Thousands of fish are feared dead in rivers in the south-west of the Australian state of Victoria after once-in-50-year flooding, local media reported Tuesday.
Last week, rivers in the Shipwreck Coast region swelled to record levels after some areas received a month's worth of rain in 48 hours, according to reports from broadcaster ABC.
Since the floods, locals have been posting photos on social media which show thousands of fish had washed on the banks of the Glenelg River.
"We are saddened to have to report that the Glenelg River estuary is currently experiencing a significant fish death event following the recent flood events," Glenelg Hopkins Catchment Management Authority (CMA) posted on Facebook Monday alongside a photo of the grim scene.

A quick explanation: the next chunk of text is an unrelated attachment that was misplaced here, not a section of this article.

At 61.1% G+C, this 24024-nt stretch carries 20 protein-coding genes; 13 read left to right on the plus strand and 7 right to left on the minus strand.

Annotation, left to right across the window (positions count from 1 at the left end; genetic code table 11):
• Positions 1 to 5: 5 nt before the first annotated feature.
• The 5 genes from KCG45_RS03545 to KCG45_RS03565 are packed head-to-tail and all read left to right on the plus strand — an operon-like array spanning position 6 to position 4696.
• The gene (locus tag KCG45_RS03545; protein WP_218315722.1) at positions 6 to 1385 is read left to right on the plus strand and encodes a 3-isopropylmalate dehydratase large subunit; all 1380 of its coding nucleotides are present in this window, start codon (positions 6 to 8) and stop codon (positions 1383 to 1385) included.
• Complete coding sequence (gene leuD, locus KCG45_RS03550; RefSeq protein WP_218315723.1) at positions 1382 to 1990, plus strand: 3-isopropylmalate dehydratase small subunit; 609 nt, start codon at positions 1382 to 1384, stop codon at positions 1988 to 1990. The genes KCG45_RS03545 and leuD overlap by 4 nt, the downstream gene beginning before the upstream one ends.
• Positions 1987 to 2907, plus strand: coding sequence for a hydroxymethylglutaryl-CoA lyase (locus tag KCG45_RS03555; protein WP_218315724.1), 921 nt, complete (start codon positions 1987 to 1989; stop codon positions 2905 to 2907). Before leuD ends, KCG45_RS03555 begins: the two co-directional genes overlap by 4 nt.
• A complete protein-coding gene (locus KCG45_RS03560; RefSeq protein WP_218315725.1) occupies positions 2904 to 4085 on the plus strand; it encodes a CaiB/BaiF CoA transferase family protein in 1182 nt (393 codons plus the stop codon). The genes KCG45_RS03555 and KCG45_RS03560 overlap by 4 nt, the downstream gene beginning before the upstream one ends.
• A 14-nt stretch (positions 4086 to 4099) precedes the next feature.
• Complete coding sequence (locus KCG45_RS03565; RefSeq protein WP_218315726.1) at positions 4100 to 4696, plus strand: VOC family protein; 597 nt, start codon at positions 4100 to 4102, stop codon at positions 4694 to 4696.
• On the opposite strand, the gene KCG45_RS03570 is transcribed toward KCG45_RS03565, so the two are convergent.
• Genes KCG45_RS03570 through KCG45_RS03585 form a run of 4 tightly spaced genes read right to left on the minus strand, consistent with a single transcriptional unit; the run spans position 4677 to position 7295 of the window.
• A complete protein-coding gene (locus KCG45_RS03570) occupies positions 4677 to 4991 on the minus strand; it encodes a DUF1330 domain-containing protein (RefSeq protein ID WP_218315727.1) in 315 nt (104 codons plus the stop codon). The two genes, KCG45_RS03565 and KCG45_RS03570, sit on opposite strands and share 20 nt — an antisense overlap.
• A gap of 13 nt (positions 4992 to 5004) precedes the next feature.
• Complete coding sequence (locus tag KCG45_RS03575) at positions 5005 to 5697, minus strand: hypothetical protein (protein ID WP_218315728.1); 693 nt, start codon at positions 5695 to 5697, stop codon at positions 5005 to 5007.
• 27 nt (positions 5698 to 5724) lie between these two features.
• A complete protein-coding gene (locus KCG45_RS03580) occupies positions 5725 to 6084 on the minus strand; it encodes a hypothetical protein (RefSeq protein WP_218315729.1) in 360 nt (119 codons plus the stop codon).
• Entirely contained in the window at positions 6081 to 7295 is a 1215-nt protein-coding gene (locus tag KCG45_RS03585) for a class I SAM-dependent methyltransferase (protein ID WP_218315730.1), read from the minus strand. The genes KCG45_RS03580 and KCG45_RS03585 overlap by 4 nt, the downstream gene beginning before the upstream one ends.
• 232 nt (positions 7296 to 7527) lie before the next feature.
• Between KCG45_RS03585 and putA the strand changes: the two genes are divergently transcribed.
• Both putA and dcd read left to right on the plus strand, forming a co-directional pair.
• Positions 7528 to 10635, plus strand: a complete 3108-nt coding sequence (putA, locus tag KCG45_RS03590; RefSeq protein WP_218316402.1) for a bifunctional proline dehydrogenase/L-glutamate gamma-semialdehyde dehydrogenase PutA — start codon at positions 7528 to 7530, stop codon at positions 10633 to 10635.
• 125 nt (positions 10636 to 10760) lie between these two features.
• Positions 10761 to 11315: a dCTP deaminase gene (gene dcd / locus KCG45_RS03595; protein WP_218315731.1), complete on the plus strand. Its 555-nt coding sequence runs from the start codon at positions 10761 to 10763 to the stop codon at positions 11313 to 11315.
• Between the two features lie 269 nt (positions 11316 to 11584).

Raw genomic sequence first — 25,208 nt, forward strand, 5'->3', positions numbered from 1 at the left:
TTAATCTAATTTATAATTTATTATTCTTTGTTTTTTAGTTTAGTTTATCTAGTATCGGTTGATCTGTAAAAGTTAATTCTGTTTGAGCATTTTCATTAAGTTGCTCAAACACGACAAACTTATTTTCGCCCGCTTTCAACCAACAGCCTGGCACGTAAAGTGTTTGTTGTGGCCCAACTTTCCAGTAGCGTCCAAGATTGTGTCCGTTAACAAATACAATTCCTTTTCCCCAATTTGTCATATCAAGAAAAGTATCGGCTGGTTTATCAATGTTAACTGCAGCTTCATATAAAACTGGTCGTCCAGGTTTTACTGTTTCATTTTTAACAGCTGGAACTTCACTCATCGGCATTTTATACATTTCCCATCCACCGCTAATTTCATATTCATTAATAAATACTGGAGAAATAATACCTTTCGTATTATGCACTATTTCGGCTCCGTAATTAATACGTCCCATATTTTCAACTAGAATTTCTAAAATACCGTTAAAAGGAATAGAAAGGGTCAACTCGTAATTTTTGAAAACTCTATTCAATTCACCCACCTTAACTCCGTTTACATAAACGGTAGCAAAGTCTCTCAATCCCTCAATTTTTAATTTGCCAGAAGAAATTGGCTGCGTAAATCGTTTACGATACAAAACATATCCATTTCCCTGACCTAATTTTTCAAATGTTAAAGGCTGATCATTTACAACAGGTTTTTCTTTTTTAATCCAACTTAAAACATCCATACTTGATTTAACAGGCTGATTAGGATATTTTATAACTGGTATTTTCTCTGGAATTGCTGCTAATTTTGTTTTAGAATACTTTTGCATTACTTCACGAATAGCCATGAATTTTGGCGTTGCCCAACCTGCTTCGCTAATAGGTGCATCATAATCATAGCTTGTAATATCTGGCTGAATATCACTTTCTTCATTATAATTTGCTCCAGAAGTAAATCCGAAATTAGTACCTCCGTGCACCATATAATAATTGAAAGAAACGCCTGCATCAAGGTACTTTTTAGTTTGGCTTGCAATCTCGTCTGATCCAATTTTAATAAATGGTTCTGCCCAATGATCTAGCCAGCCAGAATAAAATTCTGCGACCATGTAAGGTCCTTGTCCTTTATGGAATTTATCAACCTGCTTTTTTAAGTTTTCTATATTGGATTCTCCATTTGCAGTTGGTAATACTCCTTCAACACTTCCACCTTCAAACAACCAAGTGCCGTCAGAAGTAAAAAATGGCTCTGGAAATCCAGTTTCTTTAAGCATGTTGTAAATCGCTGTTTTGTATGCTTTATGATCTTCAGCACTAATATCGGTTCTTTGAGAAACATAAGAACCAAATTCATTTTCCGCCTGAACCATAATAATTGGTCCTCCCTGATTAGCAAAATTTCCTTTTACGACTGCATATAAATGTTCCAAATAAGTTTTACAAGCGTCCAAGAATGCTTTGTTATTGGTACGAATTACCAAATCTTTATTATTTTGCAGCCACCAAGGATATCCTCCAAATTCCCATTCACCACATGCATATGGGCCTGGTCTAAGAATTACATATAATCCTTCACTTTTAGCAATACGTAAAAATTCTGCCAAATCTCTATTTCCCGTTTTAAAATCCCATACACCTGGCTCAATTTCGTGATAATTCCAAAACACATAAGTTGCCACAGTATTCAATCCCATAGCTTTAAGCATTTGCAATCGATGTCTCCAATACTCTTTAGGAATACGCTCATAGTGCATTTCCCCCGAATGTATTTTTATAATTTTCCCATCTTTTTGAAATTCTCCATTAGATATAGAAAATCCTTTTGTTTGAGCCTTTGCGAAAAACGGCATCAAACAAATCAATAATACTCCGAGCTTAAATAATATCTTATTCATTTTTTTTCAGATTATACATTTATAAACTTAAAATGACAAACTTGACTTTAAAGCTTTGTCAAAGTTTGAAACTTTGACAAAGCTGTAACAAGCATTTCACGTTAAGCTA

It added that following the heavy rains, the dissolved oxygen levels in the water had plummeted to below levels at which fish and other aquatic animals can survive.
"Unfortunately, there are no remedial actions that can be undertaken," a CMA spokesperson told the ABC.
The spokesperson said they are unsure how long it will take for the conditions to change, but "as flows from upstream push the poor quality water out to sea, dissolved oxygen levels are expected to improve."
Authorities are continuing to investigate and monitor the situation, ABC reported.